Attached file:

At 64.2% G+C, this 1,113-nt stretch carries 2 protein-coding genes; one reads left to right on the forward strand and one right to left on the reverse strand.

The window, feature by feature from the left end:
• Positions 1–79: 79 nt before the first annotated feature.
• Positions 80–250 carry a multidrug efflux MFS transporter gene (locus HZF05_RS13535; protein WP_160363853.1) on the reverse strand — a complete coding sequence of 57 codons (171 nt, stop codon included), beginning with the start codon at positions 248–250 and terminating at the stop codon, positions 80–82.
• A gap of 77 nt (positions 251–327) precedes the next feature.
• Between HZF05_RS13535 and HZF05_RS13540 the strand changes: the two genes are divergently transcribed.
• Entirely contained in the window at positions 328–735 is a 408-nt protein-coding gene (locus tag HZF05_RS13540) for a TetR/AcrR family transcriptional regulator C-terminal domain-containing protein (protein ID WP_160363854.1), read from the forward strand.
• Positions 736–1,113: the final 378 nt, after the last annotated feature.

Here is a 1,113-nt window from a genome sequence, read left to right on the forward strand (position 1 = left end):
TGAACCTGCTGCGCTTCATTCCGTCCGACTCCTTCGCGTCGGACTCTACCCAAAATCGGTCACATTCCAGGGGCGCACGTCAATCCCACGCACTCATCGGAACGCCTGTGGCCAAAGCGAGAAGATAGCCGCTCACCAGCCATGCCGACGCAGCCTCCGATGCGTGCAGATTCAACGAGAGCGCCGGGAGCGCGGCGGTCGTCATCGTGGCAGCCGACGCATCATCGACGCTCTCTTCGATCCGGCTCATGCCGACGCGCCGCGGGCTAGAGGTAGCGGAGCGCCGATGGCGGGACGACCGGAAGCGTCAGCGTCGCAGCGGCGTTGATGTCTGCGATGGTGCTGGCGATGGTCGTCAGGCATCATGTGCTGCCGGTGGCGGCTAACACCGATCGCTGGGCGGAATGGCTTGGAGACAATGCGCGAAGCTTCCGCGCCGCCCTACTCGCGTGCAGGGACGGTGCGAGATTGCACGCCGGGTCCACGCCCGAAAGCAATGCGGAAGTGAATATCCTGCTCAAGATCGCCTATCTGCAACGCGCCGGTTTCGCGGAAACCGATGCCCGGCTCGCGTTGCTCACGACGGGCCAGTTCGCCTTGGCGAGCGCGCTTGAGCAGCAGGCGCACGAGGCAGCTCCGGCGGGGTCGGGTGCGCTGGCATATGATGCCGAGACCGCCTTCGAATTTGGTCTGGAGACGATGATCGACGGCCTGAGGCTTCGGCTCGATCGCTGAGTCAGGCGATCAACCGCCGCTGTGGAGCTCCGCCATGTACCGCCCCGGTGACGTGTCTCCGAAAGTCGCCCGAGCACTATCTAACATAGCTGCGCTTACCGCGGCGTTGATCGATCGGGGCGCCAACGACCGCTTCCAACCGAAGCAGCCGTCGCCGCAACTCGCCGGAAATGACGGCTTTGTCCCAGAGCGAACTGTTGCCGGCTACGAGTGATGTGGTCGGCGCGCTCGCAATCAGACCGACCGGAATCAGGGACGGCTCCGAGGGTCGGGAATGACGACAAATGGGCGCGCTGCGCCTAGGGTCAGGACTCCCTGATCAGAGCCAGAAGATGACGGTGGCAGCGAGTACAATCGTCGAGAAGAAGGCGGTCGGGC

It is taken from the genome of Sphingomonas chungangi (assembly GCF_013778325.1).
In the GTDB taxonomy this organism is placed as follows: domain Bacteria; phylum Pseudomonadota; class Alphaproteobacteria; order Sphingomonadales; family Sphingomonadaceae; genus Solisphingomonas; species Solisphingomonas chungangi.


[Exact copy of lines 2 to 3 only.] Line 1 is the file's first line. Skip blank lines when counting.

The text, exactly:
The window, feature by feature from the left end:
• Positions 1–79: 79 nt before the first annotated feature.